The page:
3. I wept when I was born, and every day shows why.
Depressing much? I assume Grayling is a fan of the Vale of Tears interpretation of the world
4. No one is born with an axe in hand.
And what a good thing for their mothers that is.
5. No one is born a partisan of this or that cause; all such are made.
The immediately preceding proverb said the same thing, only so much more evocatively.

The Good Book: Proverbs, chapter 17: Benefit

And now for your weekly dose of the bleeding obvious:

1. Benefits, like flowers, please when fresh.
Pretty, but basically banal.
2. Benefits turn to poison in bad minds.
Sinister, but basically banal.
3. The last benefit is the most remembered.
Painfully obvious.
4. When benefited, remember it; when benefiting, forget it.
Good advice.
5. Write injuries in dust, benefits in marble.
Also good advice.
6. Who confers a benefit loves more than the one benefited.
Pretty, not convinced that it’s true.
7. Benefits are acceptable only if they can be repaid.
Wait, what? Again, Grayling sacrifices accuracy for pithiness. Some benefits can only be repaid to one’s common humanity.
8. Benefits are traced on sand, injuries on brass.
The polar opposite of 5 above, but I get it – 5 is how it should be, 8 is how it is.
9. To accept a benefit is to sell one’s freedom.
But by that logica, the kindly dispensers of benefits who you just got done advising us to be are apparently sinister enslavers.
10. To benefit the worthy is to benefit all.
If only it was as easy to determine worthiness as it is to write platitudes.

The Good Book: Proverbs, chapter 16: Belief

Given the intent behind this book’s creation, it seems not unreasonable to expect that this particular chapter will be a little better than its predecessors. Let’s get stuck in.

1. Believe not all you see or half you hear.
Good advice, certainly.
2. He does not believe who does not live accordingly.
Indeed not. Presumably there’s a chapter about Hypocrisy somewere down the line.
3. Each person’s own belief is true.
…to them.
4. Who believes everything, misses; who believes nothing, misses.
Indeed, but Heinlein said it more clearly.
5. People believe what they wish were true.
6. Quick believers need broad shoulders.
Um, yes, but what is the point?
7. A belief is not true because it is useful.
And again.
8. Who quick believes late repents.
All too often.
9. Who knows much believes less.
Ideally, yes.

Not much there, really. Grayling increasingly reminds me of the philosophers in “The Hitchhikers Guide to the Galaxy” – those whose minds are “too highly trained”.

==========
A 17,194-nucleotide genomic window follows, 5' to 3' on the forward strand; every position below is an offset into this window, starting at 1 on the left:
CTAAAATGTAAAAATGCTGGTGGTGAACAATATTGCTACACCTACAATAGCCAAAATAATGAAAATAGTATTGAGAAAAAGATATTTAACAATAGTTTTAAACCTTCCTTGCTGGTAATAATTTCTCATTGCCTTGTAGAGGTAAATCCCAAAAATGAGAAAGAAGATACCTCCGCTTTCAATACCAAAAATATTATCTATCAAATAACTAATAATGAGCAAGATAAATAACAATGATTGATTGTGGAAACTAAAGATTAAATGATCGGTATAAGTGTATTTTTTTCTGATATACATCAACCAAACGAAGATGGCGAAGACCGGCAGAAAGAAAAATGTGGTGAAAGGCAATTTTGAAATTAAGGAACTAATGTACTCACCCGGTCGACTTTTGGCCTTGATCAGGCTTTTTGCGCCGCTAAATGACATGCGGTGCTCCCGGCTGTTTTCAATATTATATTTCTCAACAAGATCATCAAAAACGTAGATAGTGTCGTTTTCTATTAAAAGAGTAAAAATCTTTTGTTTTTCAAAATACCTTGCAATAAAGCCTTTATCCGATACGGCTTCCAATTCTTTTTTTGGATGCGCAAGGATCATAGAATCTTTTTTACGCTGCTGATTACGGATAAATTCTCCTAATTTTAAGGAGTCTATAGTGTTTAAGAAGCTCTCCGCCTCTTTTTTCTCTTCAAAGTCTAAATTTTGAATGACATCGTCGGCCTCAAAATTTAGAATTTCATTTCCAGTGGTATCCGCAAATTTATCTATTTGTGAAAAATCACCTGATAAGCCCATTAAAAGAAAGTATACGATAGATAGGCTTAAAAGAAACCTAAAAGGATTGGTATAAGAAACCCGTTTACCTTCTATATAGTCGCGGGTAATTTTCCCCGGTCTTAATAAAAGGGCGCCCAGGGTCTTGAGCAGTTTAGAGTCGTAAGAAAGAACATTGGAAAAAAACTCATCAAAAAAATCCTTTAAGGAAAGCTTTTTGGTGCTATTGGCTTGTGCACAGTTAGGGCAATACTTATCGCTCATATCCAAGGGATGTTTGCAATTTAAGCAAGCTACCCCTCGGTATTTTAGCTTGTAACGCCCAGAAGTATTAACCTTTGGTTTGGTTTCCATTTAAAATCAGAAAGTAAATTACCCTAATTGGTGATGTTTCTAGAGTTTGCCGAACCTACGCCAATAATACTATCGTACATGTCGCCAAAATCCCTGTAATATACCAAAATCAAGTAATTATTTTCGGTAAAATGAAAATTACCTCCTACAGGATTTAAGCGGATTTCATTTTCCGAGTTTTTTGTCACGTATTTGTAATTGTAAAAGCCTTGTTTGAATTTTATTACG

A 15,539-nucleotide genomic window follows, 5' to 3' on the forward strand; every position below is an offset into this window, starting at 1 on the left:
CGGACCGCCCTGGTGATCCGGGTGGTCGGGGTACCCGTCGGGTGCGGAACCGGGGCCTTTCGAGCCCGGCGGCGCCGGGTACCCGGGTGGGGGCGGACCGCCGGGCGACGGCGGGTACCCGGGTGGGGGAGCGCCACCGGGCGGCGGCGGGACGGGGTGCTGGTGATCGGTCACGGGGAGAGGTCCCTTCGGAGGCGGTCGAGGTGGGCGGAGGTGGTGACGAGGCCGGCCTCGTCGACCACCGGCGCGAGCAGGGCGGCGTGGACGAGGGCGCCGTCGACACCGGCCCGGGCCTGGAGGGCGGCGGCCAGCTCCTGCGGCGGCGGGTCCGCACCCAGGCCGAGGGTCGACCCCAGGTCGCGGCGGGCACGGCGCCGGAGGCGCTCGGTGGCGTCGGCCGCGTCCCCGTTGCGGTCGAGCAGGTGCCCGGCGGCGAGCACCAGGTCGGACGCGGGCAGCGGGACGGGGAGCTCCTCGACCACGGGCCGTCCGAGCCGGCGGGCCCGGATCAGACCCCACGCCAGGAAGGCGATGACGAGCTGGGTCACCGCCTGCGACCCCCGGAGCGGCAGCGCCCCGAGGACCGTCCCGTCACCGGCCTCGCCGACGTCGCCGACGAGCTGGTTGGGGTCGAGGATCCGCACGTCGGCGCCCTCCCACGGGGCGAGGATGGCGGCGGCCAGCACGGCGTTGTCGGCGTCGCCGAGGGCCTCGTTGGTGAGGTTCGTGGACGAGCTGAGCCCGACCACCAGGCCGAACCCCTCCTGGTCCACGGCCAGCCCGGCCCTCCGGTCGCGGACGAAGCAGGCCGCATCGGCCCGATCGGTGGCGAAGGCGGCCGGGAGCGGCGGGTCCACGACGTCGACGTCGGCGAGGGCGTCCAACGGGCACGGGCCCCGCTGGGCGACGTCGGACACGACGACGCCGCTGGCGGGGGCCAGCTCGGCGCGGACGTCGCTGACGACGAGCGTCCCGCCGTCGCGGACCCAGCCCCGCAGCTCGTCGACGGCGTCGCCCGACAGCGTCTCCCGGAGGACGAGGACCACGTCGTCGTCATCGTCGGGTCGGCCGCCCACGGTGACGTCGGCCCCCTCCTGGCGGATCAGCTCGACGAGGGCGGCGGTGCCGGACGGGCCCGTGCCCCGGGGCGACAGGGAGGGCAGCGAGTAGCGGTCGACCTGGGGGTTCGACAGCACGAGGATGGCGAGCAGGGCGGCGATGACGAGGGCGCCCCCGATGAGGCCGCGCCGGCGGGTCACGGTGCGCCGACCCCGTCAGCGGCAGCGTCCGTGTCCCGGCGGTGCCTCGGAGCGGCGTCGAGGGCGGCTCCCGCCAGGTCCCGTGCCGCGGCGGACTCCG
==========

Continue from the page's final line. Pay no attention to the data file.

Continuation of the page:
The Good Book: Proverbs, chapter 15: Beginnings

Is it just me, or would it perhaps have worked better if this chapter had been, you know, somewhere closer to the Beginning of the Book?

1. At first everything is difficult.
Some things, like reading this book, become even more difficult as they go on.
2. All glory comes from daring to begin.
Can’t argue that, although the quality of what one dares also matters.
3. Better never begin than never end.
Take your own advice, Grayling. Please, take your own advice, just once…
4. Who begins many things ends few.
Ouch. Yeah, okay.
5. The first step is as good as half over.
It’s not, but without that sort of advice, nothing gets started.
6. What begins with tow will not end as silk.
I don’t even know what that means.
7. Things are always at their best at the beginning.
8. All beginnings are small.

The Good Book: Proverbs, chapter 14: Beauty

The marvelous commonality of human experience: like all men, Grayling has encountered a ruthless beauty, and resented at least the ruthlessness, and possibly the beauty as well.

But then he’s confusingly mixed it with the more general concept of beauty, in its purely aesthetic sense. Still, it shouldn’t be too hard to separate the two meanings from context.

1. Everything has its beauty but not everyone sees it.
Aesthetic beauty.
2. All heiresses are beautiful.
A third type of beauty: one we might call an hallucination of avarice.
3. Beauty and folly are old companions.
Ruthless beauty (although to be sure, a beauty need not be conscious nor using their beauty in order to inspire folly).
4. Beauty and honesty seldom agree.
Ruthless also.
5. Beauty carries its dower in its face.